Fuel Prices Lead to Less Driving

Many Americans have cut back on their driving because of rising fuel costs. The mileage-based car insurance policy fits that trend nicely, offering a reward for finding alternatives to driving. Customers who were already driving less and still paying the same amount for their car insurance could realize nice financial benefits from the mileage-based insurance policies without making any substantial changes to their already reduced driving habits. These drivers would save more on fuel costs and save more on their car insurance at the same time.

Devices Track More than Mileage

The steering wheel devices that track mileage also track other driving data. They can report how fast you drive, when you apply the brakes too quickly, and many other details that provide a much clearer understanding of your driving habits. When a tracking device is installed, your insurance rates are based on more than just the number of miles you drive. Risky driving behavior will be logged as well, which could cause your insurance rates to rise based on your style of driving. This built in financial conscience for your car might help you slow down and stay safer if you remember that your driving habits are directly related to your insurance rates.

Some customers worry that this detailed tracking device is an invasion of privacy. They feel that the insurance company should not have the right to detailed information about how they drive, when they drive, and where they drive. Insurance companies argue that any driver can still purchase a traditional insurance policy that does not require the use of a tracking device. In order to take advantage of the possible savings involved in a mileage-based insurance policy, however, the tracking device is necessary.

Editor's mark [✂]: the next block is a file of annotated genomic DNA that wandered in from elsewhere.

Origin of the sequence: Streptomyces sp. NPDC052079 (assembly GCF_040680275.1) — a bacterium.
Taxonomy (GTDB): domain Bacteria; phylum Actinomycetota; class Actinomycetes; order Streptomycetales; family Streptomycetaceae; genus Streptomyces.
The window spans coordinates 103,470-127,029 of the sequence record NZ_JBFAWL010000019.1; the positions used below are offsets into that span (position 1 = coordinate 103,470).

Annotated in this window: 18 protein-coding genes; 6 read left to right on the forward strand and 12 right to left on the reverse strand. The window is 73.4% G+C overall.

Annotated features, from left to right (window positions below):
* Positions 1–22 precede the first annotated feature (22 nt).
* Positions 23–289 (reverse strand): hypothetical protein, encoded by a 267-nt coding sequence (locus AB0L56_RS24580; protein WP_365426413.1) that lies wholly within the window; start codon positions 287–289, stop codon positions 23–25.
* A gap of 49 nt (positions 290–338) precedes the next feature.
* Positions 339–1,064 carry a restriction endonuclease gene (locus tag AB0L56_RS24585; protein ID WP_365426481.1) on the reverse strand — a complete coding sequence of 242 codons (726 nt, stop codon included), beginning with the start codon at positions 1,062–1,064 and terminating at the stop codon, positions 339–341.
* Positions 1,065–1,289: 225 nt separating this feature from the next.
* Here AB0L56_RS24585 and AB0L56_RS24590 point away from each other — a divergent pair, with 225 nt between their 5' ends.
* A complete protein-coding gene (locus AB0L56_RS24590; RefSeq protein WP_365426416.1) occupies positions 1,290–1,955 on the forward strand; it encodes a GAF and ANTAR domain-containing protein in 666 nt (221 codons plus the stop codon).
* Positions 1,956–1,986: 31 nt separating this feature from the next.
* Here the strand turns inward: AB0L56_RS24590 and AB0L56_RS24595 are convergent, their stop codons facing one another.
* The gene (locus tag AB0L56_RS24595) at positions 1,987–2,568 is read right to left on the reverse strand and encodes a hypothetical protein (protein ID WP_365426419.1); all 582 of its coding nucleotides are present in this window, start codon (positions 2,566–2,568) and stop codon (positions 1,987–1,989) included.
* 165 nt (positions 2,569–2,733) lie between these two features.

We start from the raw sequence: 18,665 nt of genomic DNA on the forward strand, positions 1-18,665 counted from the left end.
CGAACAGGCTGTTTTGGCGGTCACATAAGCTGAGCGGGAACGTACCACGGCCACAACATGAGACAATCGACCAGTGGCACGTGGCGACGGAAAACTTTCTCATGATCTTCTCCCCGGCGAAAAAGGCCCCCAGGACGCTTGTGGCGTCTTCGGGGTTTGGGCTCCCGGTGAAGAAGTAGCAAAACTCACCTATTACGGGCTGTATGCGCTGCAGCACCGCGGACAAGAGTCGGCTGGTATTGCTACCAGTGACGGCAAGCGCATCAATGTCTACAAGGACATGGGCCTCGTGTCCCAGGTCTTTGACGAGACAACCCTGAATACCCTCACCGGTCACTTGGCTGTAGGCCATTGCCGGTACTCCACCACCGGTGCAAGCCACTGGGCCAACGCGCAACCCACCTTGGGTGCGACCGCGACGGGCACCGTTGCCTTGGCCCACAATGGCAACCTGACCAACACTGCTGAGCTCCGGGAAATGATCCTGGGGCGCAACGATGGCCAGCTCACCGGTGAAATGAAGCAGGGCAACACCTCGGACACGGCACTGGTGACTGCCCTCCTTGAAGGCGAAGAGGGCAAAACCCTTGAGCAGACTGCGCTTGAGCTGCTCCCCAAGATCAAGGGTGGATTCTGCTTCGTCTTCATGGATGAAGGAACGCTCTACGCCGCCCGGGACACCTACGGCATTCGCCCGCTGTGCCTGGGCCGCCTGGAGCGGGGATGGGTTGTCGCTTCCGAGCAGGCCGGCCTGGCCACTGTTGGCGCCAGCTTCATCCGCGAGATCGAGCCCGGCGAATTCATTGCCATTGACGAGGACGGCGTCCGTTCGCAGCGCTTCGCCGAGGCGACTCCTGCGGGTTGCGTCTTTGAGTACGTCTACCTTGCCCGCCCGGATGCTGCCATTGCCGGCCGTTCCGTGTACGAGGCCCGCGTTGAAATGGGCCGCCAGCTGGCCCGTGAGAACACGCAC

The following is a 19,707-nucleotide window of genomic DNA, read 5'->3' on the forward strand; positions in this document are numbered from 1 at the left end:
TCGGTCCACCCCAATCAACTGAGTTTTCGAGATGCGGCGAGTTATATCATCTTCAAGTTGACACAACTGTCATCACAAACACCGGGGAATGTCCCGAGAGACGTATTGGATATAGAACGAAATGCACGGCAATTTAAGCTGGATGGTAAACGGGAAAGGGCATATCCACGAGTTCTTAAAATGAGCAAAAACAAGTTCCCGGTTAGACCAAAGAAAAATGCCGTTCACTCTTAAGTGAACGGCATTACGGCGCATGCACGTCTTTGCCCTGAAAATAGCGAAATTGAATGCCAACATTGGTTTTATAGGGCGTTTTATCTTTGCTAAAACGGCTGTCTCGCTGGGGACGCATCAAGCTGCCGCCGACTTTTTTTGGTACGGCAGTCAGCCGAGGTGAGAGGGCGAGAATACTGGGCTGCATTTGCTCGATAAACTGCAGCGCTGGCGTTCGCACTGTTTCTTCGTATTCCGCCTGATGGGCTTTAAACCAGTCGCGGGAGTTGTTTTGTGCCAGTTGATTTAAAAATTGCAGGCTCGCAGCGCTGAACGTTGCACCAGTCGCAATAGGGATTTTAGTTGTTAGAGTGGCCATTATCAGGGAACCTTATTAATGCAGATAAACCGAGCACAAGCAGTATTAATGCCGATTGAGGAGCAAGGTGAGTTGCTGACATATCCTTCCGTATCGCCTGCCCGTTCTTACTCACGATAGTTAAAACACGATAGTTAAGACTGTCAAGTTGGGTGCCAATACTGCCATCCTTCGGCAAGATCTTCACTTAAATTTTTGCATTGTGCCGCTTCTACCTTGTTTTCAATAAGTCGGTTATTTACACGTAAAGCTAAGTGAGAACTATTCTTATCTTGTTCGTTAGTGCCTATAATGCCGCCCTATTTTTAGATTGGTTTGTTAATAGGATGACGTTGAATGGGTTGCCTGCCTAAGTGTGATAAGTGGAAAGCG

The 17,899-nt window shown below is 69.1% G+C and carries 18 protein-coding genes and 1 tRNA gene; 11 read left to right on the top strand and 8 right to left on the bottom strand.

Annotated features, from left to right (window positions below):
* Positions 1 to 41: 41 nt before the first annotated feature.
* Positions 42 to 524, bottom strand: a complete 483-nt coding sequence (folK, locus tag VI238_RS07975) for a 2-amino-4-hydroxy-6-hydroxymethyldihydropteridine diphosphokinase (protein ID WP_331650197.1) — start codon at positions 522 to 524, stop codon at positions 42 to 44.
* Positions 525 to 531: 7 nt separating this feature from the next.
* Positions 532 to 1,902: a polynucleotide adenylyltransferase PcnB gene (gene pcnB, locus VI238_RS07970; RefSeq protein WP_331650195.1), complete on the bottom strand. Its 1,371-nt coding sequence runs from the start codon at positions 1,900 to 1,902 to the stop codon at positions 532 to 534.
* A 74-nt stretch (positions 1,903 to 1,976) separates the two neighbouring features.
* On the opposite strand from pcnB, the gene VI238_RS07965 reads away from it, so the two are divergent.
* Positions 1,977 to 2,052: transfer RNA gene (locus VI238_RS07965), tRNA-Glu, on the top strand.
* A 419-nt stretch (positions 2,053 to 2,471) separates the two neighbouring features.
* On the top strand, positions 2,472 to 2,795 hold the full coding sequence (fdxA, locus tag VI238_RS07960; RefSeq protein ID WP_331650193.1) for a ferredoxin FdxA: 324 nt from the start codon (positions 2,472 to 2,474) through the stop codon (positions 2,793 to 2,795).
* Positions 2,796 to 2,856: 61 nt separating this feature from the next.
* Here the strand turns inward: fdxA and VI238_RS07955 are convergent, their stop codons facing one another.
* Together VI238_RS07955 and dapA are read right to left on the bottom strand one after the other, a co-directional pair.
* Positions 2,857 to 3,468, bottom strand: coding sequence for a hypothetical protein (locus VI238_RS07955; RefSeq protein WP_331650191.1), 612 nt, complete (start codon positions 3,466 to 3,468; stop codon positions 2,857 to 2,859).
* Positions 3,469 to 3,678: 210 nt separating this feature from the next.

You Control Your Costs

Mileage-based insurance policies give you complete control of your insurance costs. If you want to keep your rates lower, you simply avoid driving. Staying out of the car saves you money. Driving in a steady and stable manner will also keep your rates down. If you know that you need to drive further during a certain month, you can budget for the increase in rates that you will experience at the end of the billing cycle. Instead of paying a standard insurance rate, you can adjust your rates by adjusting your driving habits.

Track Your Driving Profile Online

Since your driving habits are being collected by your insurance company through a tracking device, you might find it interesting to see what your driving profile looks like. Most insurance companies offer a website where you can see what your mileage device is reporting about you. This is a great way to gauge the overall safety of your driving habits and make adjustments. It is also a nice way to keep track of teenagers who may be borrowing the family car. If you notice erratic driving, you can talk to your teen about it before there is an accident. You can see exactly how the car is being driven at all times.